Tuesday, December 27, 2005

Pouring water, hot and cold

Around 8 or 10 years ago, an odd thing happened to me.

I was trying to fix one of those instant soup cups. This particular cup was made of heavy paper, and I was supposed to peel the lid back halfway, fill the cup with boiling water, stir, and then put the lid back on and let it sit for a few minutes.

I had a tall electric pitcher to heat water in, so I heated the water until it was boiling rapidly and steam was pouring out. I decided to hold the soup cup over the sink while I poured, in case I spilled something. The paper lid wouldn't stay back by itself, even when folded, so I had to hold it open while I poured. I was trying to hold the cup in one hand, hold the lid back with my thumb, and pour the boiling water into the cup without actually spilling any on me. It was very awkward. The heat was coming through the paper sides of the cup and burning my fingers, and I was trying to pour the water in quickly so that I could set the cup down, when all of a sudden I poured the water over my fingers.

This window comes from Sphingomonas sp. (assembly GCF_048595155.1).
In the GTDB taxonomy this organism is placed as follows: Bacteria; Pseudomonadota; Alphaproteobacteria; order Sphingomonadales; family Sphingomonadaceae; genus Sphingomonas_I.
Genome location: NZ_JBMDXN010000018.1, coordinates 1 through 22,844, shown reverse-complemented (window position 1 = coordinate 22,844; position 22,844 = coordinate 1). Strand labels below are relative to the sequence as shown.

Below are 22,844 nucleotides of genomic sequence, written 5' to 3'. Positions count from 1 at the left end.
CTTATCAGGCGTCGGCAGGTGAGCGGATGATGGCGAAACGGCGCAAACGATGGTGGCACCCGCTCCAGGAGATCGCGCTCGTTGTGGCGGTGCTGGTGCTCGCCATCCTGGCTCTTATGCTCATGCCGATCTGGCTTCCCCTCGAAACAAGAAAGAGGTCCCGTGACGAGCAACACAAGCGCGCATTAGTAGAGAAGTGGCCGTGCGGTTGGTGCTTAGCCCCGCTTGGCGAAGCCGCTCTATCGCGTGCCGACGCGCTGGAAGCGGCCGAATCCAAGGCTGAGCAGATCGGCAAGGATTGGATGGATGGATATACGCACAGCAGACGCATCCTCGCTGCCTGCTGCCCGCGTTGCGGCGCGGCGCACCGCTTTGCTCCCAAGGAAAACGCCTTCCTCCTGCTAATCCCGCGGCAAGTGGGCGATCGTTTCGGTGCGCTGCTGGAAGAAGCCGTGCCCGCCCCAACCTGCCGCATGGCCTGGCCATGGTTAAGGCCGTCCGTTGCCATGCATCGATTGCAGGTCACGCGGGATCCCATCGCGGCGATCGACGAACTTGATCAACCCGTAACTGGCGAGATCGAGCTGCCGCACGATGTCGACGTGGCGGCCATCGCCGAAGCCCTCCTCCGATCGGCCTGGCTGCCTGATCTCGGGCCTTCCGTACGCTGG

Oddly enough, it didn't hurt. It just felt cool. The heat from inside the cup was burning my fingers too much, though, and I had to set the cup down.

The outside of my fingers, though, where the water had flowed, seemed fine. There was no pain and nothing was visibly wrong with them. I turned the faucet on and ran some water over them, but it didn't seem to make any difference.

The water inside the cup had been so hot that the cup was too hot to hold, but the water poured directly on my fingers, other than the sense of coolness, had had no effect.

Somebody must have been watching over me. Again.

NOTE: Don't try this at home.

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